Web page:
However, no police charges have been laid and the case is now closed.
“Last month, officers from the Engagement and Hate Crime Unit commenced an investigation following reports offensive and distasteful material had been posted online in relation to a 46-year-old man,” a NSW Police Force spokesperson said.
“Following extensive inquiries, which included speaking with a person who circulated some of the messages, the investigation has concluded.
“No further police action will be taken.”
The officer in charge of the Engagement and Hate Crime Unit, Chief Inspector Tony Long, informed Seibold there was nothing more that could be done.
“Despite the outcome, the NSW Police Force continues to encourage any person who believes they are a victim of cyber bullying – such as online threats and intimidation – to report it to police,” Chief Inspector Long said.
“Like any crime type, police rely on reporting to identify offenders and bring them to account. Otherwise, it becomes invisible but may have dreadful consequences.
“While there can be technical challenges in these types of investigations, no one is truly anonymous on the internet, and law enforcement have a variety of methods of tracking perpetrators down.”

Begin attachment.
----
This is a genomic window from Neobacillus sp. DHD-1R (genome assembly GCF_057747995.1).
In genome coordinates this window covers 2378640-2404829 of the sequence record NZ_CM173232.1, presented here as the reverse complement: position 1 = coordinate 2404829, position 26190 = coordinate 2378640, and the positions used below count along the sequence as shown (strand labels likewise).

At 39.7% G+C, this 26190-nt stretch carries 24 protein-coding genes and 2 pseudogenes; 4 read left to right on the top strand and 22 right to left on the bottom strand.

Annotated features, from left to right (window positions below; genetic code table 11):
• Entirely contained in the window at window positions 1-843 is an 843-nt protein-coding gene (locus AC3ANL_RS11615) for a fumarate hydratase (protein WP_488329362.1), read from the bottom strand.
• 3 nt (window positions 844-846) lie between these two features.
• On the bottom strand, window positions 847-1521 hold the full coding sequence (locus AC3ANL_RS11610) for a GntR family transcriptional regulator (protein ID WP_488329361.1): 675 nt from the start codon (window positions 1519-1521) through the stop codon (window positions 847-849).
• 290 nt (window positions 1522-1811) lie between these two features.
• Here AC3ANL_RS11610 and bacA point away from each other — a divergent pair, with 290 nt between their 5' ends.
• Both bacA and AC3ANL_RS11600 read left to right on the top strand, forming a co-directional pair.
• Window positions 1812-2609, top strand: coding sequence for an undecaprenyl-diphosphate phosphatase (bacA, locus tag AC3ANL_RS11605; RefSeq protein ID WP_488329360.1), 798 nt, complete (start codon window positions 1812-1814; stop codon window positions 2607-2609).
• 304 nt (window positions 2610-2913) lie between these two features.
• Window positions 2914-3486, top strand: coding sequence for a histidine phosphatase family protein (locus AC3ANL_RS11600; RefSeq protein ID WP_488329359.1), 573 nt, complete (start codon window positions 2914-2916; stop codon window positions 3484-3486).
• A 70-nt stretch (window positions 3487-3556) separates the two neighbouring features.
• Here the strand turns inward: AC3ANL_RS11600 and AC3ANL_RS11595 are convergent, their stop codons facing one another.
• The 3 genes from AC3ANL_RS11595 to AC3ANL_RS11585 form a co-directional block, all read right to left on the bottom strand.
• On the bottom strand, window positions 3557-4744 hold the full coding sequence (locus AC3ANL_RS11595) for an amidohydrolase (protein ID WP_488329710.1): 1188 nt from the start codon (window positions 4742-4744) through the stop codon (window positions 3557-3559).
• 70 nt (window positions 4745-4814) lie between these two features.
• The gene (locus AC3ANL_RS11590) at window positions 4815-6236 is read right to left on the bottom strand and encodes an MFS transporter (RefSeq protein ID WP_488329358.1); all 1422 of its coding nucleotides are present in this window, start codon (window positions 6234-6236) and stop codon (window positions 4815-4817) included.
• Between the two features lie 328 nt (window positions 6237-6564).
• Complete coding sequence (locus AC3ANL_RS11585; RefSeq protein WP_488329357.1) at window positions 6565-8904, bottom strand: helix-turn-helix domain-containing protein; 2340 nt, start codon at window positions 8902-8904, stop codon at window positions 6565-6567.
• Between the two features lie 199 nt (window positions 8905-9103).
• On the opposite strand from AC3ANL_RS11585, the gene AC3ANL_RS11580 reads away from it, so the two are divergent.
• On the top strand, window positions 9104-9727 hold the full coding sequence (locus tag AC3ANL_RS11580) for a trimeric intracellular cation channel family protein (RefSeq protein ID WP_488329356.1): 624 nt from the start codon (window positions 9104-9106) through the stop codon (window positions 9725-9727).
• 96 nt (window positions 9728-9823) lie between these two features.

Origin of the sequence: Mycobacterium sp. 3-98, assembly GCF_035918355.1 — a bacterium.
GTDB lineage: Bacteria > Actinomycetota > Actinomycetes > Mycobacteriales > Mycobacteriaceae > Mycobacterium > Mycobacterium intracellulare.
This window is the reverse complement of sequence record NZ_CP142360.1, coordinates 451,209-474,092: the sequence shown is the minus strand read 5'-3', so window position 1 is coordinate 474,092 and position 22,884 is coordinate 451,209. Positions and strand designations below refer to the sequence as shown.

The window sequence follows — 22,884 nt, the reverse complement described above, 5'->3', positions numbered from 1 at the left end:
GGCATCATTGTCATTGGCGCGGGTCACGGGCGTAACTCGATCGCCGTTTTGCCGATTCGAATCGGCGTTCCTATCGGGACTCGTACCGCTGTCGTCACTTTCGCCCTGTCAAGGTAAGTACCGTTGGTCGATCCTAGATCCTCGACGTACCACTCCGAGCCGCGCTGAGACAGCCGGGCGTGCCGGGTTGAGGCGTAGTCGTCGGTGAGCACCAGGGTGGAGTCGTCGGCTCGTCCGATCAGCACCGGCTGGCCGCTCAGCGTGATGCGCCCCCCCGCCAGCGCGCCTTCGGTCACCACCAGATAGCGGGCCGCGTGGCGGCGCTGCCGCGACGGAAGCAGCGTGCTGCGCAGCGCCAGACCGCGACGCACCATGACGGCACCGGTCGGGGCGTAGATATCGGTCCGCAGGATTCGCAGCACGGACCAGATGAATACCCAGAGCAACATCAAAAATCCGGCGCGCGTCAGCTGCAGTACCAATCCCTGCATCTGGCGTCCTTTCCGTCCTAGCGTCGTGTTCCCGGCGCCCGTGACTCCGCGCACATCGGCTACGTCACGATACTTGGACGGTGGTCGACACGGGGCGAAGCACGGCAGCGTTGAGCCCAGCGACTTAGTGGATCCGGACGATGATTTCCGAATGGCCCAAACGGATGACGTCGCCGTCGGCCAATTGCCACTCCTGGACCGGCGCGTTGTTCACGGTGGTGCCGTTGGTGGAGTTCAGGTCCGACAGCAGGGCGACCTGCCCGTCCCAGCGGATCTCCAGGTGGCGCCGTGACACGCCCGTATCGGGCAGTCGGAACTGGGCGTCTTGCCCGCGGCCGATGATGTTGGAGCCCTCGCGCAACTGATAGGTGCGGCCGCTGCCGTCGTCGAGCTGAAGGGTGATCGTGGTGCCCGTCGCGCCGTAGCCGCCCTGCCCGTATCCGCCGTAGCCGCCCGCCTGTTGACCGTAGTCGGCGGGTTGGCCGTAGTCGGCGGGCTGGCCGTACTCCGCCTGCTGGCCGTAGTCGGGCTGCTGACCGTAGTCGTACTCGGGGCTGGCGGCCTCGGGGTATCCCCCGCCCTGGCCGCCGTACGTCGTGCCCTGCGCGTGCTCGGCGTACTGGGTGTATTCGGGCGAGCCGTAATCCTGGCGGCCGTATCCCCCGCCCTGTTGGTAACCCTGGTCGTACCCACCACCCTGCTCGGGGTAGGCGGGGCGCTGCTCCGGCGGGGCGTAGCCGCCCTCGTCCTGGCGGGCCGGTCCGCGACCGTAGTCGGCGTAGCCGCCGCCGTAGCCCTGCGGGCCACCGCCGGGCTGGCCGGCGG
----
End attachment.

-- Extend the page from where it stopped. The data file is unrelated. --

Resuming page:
Seibold, who parted company with Brisbane this season despite having more than three years remaining on his contract, has been campaigning for legislative changes to hold those responsible for cyberbullying accountable.
The former Dally M coach of the year decided against defamation proceedings, a lengthy and costly process. Instead, he pursued criminal charges, which could result in up to three years imprisonment if the source was found guilty of the charge of “use carriage service to menace, harass or offend”.
Under the criminal code pertaining to cyberbullying, charges can also be laid against those inciting violence based on grounds including religion, race and sexuality.
However, the Seibold case didn’t fit the mould for either of the above situations.
While the police have all but closed the case book, Seibold is expected to continue to try to unmask the identity behind the original message, who is stored in someone’s phone under the pseudonym “The Washed Up King”.
The NRL can keep its own probe open, but there appears little hope of an outcome given those alleged to be at the centre of the scandal aren’t registered rugby league participants.
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Adrian Proszenko is the Chief Rugby League Reporter for the Sydney Morning Herald.